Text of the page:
Warren Buffett’s 1957 Letter to Partners
In 1956, Warren Buffett concluded his work for Benjamin Graham and returned to Omaha, where he started an investment partnership. This partnership was formed with seven limited partners, made up of family and friends, contributing $105,000, and Warren Buffet contributing $100.
The partnership, and the ones that would follow, went on to be wildly successful. This series of posts will attempt to understand the principle ideas behind that success.
Continue reading “Investment Theory #1: Buffett’s Letters”
Physics: Newton’s Laws of motion
Newton’s laws of motion are three physical laws that laid the foundation for what we now call classical mechanics. These laws describe the relationship between a body, forces acting upon it, and its motion in response to those forces. Newton used these laws to explain and investigate the motion of the world around him.
Newton was a true giant of science. Necessity might have even led him to invent modern calculus as a mere detour in his work. Learning about this man is well worth our time.
Continue reading “Natural Science #1: Newton’s Laws”
Musings on Civilization
Throughout history, there is a recurring narrative regarding the interaction of civilized people and barbaric people. That narrative usually goes something like this, there is a group of uncivilized people, from the forest or the steppe or the mountains, who initially clash with another group of civilized people, from the valleys or cities. Eventually, the uncivilized people realize the benefits of settled agriculture and give up their barbaric ways. This is a narrative about change and progress, as the world continues its march towards a better tomorrow. But is it true?
Continue reading “History #1: Civilization”
Psychological Bias: Mere Association
Imagine for a moment you are a child attacked by a dog, or an adult who just got engaged at a certain restaurant. Powerful emotions would be taking hold in both situations, and associations would begin to form. In the case of the child, they may forever associate dogs with fear. In the case of the adult, they may forever associate that restaurant with joy. That process of association can have powerful consequences on a persons judgement.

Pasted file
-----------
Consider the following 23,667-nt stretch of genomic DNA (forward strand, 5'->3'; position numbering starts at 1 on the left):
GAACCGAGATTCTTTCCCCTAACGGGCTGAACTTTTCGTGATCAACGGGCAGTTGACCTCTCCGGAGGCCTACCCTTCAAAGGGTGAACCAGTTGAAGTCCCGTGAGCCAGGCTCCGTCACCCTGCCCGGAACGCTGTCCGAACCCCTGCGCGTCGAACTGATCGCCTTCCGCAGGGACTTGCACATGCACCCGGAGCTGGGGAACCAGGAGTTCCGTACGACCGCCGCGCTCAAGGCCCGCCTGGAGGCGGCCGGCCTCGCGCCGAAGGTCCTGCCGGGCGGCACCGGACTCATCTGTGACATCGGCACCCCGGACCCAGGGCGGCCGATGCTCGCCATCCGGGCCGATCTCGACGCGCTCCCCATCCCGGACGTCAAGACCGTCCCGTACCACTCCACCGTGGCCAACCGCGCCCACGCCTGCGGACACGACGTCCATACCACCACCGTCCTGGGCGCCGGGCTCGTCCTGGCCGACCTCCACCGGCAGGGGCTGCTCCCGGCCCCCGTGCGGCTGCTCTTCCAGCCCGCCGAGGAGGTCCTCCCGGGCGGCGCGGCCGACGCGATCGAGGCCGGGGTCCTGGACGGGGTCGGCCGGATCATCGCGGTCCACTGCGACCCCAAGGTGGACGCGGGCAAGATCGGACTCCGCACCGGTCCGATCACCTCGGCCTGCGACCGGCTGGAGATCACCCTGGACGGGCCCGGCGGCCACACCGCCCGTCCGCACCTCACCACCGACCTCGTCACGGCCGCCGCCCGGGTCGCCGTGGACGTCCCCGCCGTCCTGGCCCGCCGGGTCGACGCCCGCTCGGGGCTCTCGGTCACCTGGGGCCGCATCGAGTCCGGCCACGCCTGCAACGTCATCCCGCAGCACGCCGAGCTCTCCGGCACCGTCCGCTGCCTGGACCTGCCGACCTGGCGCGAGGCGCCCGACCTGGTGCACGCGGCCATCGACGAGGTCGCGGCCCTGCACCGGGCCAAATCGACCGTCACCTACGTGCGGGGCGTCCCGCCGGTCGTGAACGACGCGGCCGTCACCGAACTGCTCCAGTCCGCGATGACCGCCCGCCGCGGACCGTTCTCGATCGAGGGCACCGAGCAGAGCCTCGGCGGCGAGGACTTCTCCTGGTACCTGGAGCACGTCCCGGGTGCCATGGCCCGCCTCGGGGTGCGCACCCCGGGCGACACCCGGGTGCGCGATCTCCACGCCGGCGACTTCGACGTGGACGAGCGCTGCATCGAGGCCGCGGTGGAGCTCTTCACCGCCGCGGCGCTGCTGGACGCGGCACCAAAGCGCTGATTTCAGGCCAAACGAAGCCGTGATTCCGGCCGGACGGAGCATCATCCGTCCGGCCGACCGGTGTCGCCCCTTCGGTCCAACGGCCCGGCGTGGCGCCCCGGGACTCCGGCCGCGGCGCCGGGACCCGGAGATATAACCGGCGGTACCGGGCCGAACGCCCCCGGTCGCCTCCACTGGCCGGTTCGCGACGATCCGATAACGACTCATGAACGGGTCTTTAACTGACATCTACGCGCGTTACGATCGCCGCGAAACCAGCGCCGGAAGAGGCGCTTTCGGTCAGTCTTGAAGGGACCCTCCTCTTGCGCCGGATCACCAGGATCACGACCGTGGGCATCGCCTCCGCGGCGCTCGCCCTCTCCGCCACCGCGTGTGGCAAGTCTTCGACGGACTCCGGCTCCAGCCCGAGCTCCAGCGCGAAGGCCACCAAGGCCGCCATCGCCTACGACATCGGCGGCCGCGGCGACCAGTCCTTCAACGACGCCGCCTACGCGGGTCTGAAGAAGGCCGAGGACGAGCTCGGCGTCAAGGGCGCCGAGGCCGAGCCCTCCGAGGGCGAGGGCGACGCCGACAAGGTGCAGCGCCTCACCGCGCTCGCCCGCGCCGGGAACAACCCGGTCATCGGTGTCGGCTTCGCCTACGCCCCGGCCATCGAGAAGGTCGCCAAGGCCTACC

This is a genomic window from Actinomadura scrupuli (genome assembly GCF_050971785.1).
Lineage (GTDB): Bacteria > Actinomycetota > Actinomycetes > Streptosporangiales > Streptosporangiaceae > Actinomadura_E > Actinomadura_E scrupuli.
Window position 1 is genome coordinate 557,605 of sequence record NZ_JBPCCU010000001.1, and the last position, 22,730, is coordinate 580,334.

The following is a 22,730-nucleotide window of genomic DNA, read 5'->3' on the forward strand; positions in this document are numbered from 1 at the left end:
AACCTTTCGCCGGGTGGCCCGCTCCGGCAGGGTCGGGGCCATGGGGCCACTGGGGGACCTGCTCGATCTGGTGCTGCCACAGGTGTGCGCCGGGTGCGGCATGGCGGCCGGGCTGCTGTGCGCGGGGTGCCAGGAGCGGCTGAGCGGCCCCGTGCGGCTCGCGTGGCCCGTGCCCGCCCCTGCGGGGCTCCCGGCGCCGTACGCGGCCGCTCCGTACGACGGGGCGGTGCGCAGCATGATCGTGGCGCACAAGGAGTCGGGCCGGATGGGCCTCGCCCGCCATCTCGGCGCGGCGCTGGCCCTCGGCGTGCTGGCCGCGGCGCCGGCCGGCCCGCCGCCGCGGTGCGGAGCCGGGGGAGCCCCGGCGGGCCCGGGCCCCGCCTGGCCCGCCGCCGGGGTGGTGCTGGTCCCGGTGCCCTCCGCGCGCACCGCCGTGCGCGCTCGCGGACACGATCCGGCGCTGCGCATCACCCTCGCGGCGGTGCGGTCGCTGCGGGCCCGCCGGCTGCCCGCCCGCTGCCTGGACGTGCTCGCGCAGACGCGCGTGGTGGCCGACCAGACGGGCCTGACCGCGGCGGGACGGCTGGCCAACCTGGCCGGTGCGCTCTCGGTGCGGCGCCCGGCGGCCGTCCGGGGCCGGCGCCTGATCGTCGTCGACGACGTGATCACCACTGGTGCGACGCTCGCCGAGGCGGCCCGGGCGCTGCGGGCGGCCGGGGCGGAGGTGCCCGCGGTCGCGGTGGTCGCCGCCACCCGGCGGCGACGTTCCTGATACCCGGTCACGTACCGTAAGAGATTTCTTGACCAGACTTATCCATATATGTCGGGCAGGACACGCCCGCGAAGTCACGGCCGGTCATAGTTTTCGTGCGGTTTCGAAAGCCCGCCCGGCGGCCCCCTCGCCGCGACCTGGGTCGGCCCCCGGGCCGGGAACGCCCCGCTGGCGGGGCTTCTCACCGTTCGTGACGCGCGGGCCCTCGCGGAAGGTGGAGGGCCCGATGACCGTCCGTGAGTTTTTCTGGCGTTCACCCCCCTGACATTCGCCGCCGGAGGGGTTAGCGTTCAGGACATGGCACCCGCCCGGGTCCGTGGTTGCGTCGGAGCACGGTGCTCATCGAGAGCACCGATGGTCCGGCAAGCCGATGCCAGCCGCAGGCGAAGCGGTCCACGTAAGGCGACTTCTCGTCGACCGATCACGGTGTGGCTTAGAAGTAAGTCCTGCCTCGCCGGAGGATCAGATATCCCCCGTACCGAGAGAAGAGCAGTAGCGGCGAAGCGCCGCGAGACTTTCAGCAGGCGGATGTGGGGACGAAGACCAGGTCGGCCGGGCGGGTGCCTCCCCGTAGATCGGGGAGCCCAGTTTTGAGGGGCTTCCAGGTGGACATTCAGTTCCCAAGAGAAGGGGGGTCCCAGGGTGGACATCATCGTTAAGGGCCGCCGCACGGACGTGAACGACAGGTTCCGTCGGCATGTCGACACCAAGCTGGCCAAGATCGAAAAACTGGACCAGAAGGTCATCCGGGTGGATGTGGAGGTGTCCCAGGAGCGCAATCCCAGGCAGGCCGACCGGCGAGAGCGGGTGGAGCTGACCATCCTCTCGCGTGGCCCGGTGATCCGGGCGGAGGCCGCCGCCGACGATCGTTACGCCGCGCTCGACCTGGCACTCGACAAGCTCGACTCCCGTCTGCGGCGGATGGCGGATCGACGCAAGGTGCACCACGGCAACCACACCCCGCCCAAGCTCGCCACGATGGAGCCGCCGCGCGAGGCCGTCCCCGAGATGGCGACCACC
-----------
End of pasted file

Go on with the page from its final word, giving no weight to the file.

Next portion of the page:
Let’s see if we can better understand how association comes to affect our lives.
Continue reading “Human Nature #1: Association”
Thomas Bayes was an English statistician, philosopher, and Presbyterian minister who is known for having formulated the theorem that bears his name. Bayes Theorem originated as Bayes’ answer to the inverse probability question. Normal probability states, given a certain number of white and black balls, what is the probability of drawing a certain color ball. Inverse probability states, given that you drew a certain color ball, what can be said about the original make up of white and black balls.
Instead of focusing on the formula ( P(event|newinfo) = P(newinfo|event) * P(event) / P(newinfo) ), let’s focus on understanding the deeper concepts behind Bayesian thinking.
Continue reading “Numeracy #1: Bayes Theorem”
“Spend each day trying to be a little wiser than you were when you woke up. Discharge your duties faithfully and well. Step by step you get ahead, but not necessarily in fast spurts. But you build discipline by preparing for fast spurts. Slug it out one inch at a time, day by day. At the end of the day – if you live long enough – most people get what they deserve.” – Charlie Munger
“Each day acquire something that will fortify you against poverty, against death, indeed against other misfortunes as well; and after you have run over many thoughts, select one to be thoroughly digested that day.” -Seneca
Follow along on my daily journey to become wiser. The road taken will focus on security analysis but there will also be detours into the worlds of math, programming, human nature, physics, nature, history, and economics.
My goal is to realize my potential and help others do the same. Hope you enjoy.